Archive for November, 2019

by Neil Patrick Harris

This is my book for #Popsugar prompt 42: Chose your own adventure

I did not think it was possible to love NPH more – but it is. So much more. This book is funny and sweet and endearing and smart and I just want to be its best friend forever
Just go out immediately and read this book. Or listen to it as I did cos then you get to hear his words and his voice
And then take a day off work to get over the hangover – cos there will be one and your life will feel bereft and empty.

by Alice Gorman

This is my book for #Popsugar prompt 20 – Set in space
Everything Dr Space Junkie is enthralled by is set in space – and she shares some of that delight with us, the readers.
This book, and her ideas, are an interesting take on both space junk and archaeology. I loved her uncovering and exploration of the cultural importance of the bits and pieces left in space – the space junk.
I also thoroughly enjoyed the tangential information Dr Gorman provided, rooting space travel and exploration in earth culture.
An enjoyable and interesting non-fiction book that looks at a common phenomenon from a new angle.

by Sally Hinchcliffe

I read this book for #Popsugar prompt 33 – Zodiac or astrology term in the title. I decided to run with the suggested idea that SKY counted.
This is also a book about a hobby (prompt 8).

Manda and her friends are bird watchers and the practice of bird watching is an important narrative device here, as is the behaviour of birds. But don’t worry if birds are not your thing – I can’t tell a seagull from an eagle and I loved the details included.

Manda has also just split from her long term boyfriend and is now out of the twitching circle she has belonged to for so long.
A little adrift she attracts the scary attention of a fellow bird watcher. And so begins the twisted journey of this book.

I liked how her bird watching and the birds she saw are woven into the events of her life. I also really liked how the past was revealed to the reader – it is so important to the story and the way it is exposed keeps the reader both engaged and split between then and now. Each time a new nugget of information was revealed I was delighted.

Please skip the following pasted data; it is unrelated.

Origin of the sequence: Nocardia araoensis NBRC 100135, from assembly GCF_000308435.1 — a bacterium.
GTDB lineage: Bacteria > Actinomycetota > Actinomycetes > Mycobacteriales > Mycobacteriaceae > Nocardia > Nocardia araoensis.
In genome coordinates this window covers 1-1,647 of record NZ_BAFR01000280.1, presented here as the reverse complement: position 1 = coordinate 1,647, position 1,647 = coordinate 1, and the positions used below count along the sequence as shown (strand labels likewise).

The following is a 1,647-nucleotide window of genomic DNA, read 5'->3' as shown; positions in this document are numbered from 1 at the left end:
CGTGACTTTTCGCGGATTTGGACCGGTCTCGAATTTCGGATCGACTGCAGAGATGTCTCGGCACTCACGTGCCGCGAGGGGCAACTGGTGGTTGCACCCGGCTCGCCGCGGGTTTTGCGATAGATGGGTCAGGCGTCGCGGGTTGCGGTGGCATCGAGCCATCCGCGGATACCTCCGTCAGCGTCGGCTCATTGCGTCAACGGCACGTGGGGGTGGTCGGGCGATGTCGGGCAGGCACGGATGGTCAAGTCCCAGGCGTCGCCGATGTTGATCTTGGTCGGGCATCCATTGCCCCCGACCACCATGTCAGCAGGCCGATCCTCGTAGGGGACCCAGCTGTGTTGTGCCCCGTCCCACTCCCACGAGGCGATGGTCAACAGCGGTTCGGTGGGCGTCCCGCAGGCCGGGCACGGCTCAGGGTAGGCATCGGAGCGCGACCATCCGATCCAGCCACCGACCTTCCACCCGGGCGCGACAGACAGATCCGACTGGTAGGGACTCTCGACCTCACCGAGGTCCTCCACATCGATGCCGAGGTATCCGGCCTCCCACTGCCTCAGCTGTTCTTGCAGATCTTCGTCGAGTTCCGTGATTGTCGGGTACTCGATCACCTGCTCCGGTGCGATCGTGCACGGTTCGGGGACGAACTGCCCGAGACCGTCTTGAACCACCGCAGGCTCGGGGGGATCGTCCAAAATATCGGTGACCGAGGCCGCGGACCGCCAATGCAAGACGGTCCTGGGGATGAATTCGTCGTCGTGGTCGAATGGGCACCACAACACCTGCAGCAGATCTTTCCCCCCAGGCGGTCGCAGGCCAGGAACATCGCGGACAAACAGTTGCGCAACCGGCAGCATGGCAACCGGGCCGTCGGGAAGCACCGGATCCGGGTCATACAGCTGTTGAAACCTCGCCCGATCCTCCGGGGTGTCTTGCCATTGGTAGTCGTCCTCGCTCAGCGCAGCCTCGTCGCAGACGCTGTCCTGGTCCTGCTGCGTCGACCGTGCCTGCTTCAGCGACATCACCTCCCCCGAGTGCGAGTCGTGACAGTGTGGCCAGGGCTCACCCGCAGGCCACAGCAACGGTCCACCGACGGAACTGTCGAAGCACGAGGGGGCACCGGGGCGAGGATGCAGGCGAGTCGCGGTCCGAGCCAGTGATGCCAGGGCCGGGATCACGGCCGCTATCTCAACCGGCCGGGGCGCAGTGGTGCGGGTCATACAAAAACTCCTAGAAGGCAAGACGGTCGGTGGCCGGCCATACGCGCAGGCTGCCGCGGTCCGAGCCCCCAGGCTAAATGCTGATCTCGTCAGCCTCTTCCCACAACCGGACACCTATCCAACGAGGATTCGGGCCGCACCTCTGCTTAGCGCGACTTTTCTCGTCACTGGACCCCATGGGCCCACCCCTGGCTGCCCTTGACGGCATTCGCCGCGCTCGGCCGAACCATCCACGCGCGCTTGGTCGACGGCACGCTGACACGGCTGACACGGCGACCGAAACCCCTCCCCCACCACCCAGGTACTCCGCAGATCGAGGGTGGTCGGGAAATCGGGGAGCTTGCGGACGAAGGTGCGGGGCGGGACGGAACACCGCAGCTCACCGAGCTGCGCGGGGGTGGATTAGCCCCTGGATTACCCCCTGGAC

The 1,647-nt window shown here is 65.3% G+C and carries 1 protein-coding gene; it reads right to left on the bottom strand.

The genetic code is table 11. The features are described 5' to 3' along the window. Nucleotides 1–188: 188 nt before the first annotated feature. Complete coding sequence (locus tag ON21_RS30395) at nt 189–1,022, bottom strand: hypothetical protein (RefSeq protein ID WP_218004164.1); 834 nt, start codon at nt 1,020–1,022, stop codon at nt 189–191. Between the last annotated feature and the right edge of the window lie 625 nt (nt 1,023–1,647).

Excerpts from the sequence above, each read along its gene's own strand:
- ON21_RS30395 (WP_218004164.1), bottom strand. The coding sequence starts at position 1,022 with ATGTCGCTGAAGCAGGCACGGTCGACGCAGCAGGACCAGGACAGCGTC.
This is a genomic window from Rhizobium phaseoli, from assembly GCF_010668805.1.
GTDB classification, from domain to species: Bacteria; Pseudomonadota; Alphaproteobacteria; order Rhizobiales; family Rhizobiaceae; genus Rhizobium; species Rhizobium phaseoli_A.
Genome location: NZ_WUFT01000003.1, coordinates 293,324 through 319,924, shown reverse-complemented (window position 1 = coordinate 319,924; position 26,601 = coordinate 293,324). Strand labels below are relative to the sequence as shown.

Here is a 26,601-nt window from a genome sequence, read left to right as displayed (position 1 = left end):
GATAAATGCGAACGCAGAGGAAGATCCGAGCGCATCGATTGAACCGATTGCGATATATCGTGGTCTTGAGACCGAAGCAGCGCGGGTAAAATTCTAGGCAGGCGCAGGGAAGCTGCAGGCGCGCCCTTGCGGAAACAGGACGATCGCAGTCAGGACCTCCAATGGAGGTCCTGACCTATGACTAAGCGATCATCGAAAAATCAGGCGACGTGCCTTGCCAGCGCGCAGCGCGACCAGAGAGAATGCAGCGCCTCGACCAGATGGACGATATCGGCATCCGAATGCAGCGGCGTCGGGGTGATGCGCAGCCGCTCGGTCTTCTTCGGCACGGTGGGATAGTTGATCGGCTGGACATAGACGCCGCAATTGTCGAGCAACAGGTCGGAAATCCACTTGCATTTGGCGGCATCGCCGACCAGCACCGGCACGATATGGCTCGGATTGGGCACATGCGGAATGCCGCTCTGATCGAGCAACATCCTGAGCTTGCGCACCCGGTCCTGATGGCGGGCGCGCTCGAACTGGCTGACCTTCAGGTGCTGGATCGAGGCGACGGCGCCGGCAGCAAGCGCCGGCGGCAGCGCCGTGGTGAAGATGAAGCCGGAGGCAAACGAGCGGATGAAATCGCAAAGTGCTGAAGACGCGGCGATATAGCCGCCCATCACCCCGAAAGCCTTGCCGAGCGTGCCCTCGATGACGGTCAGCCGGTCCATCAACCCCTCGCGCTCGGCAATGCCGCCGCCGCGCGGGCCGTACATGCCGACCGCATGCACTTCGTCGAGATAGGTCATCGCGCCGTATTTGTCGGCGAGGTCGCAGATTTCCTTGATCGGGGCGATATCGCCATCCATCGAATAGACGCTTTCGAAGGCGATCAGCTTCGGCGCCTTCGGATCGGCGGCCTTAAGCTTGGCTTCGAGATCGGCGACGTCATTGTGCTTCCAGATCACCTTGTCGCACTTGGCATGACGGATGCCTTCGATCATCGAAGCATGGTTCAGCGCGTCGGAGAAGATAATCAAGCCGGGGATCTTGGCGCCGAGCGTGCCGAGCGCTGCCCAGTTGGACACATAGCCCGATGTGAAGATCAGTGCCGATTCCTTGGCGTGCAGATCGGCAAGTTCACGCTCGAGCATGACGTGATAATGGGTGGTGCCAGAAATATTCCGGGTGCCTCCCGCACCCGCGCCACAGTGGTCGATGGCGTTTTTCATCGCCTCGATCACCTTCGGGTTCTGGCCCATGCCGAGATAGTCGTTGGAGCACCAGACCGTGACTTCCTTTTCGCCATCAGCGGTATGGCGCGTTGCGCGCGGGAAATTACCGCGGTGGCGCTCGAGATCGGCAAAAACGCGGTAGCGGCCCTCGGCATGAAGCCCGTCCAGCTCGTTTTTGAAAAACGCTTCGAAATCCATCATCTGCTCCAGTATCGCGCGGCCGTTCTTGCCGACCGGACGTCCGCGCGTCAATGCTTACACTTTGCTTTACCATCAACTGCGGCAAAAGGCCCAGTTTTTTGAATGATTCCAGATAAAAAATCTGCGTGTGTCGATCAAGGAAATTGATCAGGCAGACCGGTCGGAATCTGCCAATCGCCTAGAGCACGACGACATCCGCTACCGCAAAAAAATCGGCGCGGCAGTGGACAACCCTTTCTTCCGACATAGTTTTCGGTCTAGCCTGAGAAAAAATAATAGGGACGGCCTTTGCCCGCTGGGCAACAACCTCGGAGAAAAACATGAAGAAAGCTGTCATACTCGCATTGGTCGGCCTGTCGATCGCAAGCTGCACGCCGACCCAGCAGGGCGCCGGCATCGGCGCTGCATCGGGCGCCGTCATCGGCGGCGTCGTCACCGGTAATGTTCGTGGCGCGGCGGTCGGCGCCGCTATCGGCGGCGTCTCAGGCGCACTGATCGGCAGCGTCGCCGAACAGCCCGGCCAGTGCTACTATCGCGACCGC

I am still feeling a bit aghast at the end more than 24 hours since finishing the book – but in the best possible way.

Worth reading for sure!


by Dr Jen Green

This is my book for #Popsugar prompt 27 – featuring an extinct creature
This is a kid’s audiobook but even still, had some information I did not know.
It is interesting and well narrated – it is one of those books that children will love and adults will be quite happy reading/listening to too.

Ms. Marvel, Vol. 1: No Normal

by G. Willow Wilson

This is my book for #Popsugar prompt 18 – About someone with superpower
I liked this telling of a superhero story – I like how Ms Marvel is a teenage Muslim from a conservative home dealing with parents and boys and friendships and all the normal teenager stuff – and also with suddenly realising she has all these powers.

I would definitely read the rest in the series

Popsugar 2020

  1. A book that’s published in 2020 – A Children’s Bible by Lydia Millet
  2. A book by a trans or nonbinary author – Believe Me: A Memoir of Love, Death, and Jazz Chickens by Eddie Izzard 
  3. A book with a great first linen – Verity by Colleen Hoover
  4. A book about a book club – The Dirty Book Club by Lisi Harrison
  5. A book set in a city that has hosted the Olympics
  6. A bildungsroman
  7. The first book you touch on a shelf with your eyes closed – My Life as a Rat by Joyce Carol Oates
  8. A book with an upside-down image on the cover – The Key/Tone Clusters by Joyce Carol Oates
  9. A book with a map
  10. A book recommended by your favorite blog, vlog, podcast, or online book club – Stamped from the Beginning: The Definitive History of Racist Ideas in America by Ibram X. Kendi